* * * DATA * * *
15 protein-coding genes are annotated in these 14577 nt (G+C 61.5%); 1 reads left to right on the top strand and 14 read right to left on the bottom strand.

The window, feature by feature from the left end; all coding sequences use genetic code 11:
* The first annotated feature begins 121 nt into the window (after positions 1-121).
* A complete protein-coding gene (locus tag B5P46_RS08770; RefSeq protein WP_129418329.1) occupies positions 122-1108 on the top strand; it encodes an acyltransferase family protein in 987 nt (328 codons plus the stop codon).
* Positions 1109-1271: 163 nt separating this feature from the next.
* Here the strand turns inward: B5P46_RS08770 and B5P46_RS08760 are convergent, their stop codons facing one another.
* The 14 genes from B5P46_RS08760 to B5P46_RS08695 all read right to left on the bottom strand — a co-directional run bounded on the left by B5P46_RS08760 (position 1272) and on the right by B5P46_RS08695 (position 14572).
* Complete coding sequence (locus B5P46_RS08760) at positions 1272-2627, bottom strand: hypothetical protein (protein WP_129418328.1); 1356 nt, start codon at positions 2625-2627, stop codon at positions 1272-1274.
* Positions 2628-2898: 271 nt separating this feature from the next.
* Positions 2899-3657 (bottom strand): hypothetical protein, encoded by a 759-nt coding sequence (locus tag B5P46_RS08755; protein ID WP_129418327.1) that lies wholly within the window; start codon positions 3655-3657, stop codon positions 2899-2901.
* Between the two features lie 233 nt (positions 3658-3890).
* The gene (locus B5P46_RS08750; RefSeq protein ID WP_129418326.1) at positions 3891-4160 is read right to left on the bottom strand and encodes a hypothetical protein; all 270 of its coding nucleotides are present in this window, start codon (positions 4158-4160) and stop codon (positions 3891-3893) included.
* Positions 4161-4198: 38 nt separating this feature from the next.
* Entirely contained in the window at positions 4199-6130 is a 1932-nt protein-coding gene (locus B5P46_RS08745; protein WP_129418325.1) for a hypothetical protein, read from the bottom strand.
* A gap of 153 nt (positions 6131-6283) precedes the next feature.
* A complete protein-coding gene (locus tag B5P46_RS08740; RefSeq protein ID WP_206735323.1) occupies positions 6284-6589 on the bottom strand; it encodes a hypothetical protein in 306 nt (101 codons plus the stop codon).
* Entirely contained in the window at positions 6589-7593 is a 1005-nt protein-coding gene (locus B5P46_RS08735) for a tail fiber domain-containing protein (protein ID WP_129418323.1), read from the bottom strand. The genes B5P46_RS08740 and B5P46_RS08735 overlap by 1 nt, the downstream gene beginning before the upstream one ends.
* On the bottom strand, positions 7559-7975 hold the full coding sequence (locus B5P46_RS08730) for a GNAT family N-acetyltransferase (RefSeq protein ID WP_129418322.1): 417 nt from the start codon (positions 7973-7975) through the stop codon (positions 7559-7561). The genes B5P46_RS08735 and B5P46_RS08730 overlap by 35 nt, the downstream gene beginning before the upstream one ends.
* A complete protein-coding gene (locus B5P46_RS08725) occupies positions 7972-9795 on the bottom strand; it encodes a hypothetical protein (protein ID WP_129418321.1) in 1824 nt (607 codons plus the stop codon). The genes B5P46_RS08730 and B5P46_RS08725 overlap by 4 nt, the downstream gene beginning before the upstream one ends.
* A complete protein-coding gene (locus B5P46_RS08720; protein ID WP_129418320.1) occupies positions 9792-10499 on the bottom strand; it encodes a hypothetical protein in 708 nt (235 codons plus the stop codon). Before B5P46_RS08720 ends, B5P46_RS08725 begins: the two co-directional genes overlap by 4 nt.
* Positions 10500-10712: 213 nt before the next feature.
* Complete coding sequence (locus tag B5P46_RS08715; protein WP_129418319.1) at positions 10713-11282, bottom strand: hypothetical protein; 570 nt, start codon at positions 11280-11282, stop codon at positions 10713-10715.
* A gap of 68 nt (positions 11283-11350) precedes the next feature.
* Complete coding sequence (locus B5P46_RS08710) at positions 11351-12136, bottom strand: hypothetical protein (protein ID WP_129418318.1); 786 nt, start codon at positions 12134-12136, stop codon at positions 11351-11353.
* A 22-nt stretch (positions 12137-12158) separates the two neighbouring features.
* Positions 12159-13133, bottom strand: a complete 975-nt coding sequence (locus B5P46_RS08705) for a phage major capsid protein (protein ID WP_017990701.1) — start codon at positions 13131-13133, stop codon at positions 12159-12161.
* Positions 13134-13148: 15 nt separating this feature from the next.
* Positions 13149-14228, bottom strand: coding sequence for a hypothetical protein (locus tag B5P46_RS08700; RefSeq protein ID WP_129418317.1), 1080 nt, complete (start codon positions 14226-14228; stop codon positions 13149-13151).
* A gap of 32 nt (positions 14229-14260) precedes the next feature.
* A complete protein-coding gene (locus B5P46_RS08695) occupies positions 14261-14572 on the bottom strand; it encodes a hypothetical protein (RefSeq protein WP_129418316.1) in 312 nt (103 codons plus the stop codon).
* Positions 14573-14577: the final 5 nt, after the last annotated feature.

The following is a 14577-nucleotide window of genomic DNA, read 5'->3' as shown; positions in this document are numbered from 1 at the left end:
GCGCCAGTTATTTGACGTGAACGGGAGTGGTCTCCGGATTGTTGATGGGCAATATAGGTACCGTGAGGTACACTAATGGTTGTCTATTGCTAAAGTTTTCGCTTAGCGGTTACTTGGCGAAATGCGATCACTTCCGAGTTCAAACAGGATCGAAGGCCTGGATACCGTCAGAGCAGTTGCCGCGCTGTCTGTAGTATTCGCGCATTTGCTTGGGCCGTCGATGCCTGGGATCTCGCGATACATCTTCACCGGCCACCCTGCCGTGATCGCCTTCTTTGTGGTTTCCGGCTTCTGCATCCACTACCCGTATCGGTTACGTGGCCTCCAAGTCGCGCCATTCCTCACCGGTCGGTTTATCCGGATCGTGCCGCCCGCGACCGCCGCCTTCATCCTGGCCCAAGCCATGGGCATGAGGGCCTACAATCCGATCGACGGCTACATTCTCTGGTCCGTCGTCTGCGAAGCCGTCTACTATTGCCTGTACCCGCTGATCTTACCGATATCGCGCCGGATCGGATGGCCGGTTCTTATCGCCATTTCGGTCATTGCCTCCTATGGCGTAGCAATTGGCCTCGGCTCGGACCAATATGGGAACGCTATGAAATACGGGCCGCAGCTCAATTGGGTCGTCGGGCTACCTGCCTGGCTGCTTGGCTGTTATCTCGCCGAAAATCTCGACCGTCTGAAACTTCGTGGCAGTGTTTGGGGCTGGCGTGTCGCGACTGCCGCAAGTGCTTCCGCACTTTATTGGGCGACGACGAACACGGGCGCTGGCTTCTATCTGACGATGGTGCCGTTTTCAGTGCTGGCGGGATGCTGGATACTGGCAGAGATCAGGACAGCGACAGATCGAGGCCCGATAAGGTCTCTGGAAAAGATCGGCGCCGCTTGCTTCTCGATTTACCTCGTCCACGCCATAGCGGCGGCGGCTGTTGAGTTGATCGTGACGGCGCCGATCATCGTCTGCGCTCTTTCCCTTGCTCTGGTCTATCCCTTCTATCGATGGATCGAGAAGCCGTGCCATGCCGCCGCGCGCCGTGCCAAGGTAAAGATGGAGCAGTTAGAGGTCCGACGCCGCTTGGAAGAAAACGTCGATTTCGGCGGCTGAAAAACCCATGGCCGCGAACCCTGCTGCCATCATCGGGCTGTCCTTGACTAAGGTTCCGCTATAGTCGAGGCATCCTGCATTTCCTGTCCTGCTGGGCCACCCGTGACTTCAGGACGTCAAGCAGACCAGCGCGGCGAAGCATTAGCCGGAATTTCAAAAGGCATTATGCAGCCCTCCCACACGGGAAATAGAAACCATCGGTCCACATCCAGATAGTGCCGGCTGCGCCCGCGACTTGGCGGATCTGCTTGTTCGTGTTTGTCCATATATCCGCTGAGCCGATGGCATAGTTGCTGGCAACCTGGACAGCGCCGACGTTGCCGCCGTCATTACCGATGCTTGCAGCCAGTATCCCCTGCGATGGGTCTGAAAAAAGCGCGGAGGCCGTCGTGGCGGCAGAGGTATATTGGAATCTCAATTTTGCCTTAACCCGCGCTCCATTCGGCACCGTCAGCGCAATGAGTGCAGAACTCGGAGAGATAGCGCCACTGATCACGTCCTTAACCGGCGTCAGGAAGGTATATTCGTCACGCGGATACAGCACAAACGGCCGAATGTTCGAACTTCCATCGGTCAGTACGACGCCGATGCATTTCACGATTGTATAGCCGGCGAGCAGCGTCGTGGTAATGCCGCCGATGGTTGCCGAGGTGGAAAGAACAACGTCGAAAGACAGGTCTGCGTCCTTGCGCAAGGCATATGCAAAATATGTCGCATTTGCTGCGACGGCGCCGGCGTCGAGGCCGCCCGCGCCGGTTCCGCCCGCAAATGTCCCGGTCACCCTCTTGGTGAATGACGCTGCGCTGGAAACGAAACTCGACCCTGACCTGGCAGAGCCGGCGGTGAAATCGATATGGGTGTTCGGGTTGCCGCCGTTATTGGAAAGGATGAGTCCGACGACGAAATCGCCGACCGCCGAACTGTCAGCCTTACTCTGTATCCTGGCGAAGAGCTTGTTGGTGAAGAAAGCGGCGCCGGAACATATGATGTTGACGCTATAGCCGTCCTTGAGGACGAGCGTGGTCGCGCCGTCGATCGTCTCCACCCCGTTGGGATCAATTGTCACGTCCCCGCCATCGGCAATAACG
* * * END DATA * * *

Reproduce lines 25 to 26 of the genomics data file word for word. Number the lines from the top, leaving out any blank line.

* A 22-nt stretch (positions 12137-12158) separates the two neighbouring features.
* Positions 12159-13133, bottom strand: a complete 975-nt coding sequence (locus B5P46_RS08705) for a phage major capsid protein (protein ID WP_017990701.1) — start codon at positions 13131-13133, stop codon at positions 12159-12161.